"The Assistant" and "The Assembly"


On July 3, 1967, publication of "The Assistant." The New Yorker. Waiting for Winter. John O'Hara's New York Stories (to be published in August).

Maggie Muldoon is an aging vocalist whose "assistant" is the drink she's always holding. At a party she has an extensive conversation with James Rhodes. They go back to her apartment. Surprise ending. Here's some writing uncharacteristic of John O'Hara (emphasis mine):

"Now she reached out and with the skill of a blind person she took a cigarette out of a china box . . . sometimes that first flame lighting that first cigarette could be as blinding as the bomb on Nagasaki . . . "
The Assembly was a large society gathering held twice a year in Gibbsville on New Year's Eve and July 3rd. In June 1926 Julian English invited Caroline Walker to go with him to the Assembly. Their romance culminated later that year in their marriage. From Appointment in Samarra:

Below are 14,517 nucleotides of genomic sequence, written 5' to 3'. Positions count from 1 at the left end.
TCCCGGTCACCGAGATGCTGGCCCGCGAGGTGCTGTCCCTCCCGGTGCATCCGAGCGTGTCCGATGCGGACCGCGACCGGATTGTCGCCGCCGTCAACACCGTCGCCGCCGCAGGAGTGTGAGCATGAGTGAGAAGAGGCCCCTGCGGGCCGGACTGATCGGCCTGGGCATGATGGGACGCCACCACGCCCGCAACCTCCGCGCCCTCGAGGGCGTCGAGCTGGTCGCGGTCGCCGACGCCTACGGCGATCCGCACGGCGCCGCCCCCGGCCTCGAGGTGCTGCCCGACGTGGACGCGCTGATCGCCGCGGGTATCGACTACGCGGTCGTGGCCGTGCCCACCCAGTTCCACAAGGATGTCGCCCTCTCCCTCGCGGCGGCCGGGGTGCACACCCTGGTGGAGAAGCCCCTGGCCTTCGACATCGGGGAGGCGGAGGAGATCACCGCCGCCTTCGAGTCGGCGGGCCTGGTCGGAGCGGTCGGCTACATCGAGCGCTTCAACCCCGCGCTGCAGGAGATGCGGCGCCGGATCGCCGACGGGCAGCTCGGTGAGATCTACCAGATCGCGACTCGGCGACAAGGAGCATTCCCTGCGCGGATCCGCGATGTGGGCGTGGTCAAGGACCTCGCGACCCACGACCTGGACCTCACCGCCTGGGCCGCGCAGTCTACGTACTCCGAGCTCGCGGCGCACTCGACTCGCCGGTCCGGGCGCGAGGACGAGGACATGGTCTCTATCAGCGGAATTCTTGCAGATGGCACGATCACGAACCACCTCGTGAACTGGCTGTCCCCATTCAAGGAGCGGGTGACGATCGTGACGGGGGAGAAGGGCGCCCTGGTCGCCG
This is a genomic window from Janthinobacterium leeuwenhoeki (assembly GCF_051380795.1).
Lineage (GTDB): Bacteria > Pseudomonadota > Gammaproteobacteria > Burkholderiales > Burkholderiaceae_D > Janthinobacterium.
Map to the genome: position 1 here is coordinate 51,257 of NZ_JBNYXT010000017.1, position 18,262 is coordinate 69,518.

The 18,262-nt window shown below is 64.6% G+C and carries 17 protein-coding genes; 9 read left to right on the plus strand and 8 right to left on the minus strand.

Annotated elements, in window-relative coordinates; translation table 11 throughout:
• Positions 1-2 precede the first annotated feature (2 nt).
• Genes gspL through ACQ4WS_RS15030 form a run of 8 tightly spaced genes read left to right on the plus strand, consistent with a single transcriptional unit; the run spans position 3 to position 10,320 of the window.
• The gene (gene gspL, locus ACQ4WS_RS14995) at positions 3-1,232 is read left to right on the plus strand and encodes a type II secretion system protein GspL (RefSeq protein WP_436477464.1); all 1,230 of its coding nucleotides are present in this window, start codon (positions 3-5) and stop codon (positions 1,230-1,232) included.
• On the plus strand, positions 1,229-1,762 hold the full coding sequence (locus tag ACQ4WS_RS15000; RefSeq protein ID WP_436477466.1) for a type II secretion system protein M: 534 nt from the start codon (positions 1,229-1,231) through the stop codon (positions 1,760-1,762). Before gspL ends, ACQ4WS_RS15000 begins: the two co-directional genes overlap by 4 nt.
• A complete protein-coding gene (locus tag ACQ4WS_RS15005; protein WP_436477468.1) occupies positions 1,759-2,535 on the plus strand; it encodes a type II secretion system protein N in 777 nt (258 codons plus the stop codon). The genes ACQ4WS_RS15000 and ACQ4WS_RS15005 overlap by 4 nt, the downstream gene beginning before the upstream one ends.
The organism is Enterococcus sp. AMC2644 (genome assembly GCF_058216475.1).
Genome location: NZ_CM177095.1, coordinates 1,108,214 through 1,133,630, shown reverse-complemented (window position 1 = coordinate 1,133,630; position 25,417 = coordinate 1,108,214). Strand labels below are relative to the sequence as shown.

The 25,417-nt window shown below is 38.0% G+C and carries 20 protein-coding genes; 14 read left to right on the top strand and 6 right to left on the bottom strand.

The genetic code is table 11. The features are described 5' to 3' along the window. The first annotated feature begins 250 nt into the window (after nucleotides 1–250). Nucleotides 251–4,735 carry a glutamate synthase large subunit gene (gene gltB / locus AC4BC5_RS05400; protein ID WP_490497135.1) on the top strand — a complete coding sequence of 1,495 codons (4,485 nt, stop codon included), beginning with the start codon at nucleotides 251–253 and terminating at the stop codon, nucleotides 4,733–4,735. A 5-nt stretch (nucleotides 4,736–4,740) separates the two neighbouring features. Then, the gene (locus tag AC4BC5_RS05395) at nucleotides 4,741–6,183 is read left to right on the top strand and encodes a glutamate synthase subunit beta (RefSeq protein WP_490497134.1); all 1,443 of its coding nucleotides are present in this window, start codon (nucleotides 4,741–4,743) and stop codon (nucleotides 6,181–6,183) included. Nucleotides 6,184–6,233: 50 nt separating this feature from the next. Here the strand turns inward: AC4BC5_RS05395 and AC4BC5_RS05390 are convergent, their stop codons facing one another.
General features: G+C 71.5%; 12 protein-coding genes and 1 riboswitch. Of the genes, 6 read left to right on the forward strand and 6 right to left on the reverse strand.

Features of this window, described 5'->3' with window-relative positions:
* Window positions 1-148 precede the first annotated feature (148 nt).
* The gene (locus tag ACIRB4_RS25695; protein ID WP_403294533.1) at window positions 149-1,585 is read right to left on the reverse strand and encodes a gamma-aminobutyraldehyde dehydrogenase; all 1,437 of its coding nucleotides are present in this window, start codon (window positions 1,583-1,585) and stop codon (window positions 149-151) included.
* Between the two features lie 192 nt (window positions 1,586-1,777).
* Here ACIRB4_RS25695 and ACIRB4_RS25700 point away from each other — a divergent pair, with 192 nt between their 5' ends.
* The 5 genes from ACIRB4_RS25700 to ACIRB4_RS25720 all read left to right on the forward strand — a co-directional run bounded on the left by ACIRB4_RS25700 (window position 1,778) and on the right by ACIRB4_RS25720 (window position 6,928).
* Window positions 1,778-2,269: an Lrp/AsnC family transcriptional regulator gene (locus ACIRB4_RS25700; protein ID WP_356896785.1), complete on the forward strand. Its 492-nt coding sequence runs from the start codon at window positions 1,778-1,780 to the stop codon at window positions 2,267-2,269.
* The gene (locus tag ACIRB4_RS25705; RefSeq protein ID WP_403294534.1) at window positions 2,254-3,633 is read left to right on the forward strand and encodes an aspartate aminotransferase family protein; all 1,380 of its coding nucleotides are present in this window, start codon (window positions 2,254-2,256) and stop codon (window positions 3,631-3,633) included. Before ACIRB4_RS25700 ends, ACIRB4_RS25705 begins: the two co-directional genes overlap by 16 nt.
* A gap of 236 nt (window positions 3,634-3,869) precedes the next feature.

They dodged being in love at first, and because they always had been friends, his seeing her increasingly more frequently did not become perceptible until he asked her to go with him to the July 3 Assembly. You asked a girl at least a month in advance for the Assemblies, and you asked the girl you liked best. It was the only one he ever freely had asked her to; she knew his mother told him to ask her to the very first one. The Assembly was not just another dance, and in the time between her accepting and the night of the dance they both were conscious of it. A girl gave preference in dates to the man who was asking her to the Assembly.

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